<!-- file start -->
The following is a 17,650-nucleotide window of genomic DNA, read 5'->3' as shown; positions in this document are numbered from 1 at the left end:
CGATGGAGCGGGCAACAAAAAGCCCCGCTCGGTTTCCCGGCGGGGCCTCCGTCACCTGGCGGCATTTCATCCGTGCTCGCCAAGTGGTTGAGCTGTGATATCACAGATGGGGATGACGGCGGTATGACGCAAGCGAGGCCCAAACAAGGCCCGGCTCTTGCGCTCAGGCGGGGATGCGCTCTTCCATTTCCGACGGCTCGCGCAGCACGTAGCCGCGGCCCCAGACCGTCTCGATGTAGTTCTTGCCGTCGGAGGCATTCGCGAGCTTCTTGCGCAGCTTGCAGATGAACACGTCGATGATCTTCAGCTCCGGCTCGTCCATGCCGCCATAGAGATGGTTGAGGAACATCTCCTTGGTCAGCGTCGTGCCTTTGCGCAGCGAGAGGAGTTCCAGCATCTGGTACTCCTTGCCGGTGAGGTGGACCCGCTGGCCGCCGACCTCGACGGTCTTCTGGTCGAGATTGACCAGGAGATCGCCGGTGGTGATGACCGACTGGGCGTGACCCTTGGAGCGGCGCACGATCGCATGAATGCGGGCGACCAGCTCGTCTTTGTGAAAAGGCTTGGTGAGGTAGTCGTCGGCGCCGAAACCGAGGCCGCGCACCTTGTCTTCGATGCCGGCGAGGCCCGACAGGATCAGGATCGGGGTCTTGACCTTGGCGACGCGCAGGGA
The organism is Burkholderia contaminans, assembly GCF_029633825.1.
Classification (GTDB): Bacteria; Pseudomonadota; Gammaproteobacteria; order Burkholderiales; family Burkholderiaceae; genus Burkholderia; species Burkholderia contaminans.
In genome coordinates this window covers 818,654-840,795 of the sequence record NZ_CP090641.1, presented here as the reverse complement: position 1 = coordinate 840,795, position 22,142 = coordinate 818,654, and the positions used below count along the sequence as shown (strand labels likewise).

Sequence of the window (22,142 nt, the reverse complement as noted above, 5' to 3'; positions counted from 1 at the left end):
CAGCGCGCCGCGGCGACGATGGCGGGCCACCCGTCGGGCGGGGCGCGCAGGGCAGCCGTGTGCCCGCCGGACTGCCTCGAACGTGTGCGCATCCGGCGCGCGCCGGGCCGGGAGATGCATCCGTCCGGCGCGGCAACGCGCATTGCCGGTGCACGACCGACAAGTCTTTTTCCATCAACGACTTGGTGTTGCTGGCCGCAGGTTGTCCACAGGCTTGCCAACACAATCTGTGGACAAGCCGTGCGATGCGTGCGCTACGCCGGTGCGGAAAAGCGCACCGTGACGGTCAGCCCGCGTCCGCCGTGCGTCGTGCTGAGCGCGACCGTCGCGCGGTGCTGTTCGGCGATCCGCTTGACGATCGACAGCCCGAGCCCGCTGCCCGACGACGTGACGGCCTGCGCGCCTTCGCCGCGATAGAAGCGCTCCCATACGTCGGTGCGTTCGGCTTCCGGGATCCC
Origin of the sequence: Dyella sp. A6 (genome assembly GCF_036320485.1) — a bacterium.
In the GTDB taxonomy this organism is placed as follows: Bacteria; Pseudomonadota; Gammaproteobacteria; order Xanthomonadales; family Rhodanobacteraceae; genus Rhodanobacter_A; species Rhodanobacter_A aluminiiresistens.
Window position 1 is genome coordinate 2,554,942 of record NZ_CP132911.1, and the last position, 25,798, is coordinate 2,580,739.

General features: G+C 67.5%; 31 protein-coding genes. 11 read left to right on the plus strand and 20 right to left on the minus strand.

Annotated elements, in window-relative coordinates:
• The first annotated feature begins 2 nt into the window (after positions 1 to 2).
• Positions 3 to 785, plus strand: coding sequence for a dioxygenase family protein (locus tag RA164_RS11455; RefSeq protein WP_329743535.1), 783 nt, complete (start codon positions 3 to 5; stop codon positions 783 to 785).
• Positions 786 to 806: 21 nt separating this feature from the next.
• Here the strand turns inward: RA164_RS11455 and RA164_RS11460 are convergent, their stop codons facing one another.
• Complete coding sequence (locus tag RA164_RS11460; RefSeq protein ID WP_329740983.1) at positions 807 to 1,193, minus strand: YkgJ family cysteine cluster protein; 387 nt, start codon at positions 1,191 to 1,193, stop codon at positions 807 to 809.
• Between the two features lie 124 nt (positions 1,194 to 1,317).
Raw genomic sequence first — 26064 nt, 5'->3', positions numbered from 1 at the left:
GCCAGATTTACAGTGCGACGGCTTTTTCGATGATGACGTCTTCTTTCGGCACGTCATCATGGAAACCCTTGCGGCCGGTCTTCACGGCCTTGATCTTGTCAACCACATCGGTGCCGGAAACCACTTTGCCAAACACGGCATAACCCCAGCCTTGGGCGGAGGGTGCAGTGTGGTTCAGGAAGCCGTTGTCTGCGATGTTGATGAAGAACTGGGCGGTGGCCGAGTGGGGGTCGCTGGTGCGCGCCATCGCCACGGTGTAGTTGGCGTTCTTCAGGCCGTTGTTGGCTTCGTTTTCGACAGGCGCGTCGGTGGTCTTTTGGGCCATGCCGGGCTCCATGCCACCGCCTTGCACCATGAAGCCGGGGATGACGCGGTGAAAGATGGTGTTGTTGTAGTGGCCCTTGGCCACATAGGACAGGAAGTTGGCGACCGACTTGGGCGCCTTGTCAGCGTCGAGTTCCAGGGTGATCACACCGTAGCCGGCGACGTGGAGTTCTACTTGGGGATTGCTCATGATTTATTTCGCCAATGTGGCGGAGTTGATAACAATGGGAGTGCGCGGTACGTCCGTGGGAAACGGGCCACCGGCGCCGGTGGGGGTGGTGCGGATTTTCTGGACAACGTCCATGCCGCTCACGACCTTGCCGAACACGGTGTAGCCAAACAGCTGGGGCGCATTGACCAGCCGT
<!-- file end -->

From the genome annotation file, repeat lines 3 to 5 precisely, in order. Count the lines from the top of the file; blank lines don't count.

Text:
The organism is Burkholderia contaminans, assembly GCF_029633825.1.
Classification (GTDB): Bacteria; Pseudomonadota; Gammaproteobacteria; order Burkholderiales; family Burkholderiaceae; genus Burkholderia; species Burkholderia contaminans.
In genome coordinates this window covers 818,654-840,795 of the sequence record NZ_CP090641.1, presented here as the reverse complement: position 1 = coordinate 840,795, position 22,142 = coordinate 818,654, and the positions used below count along the sequence as shown (strand labels likewise).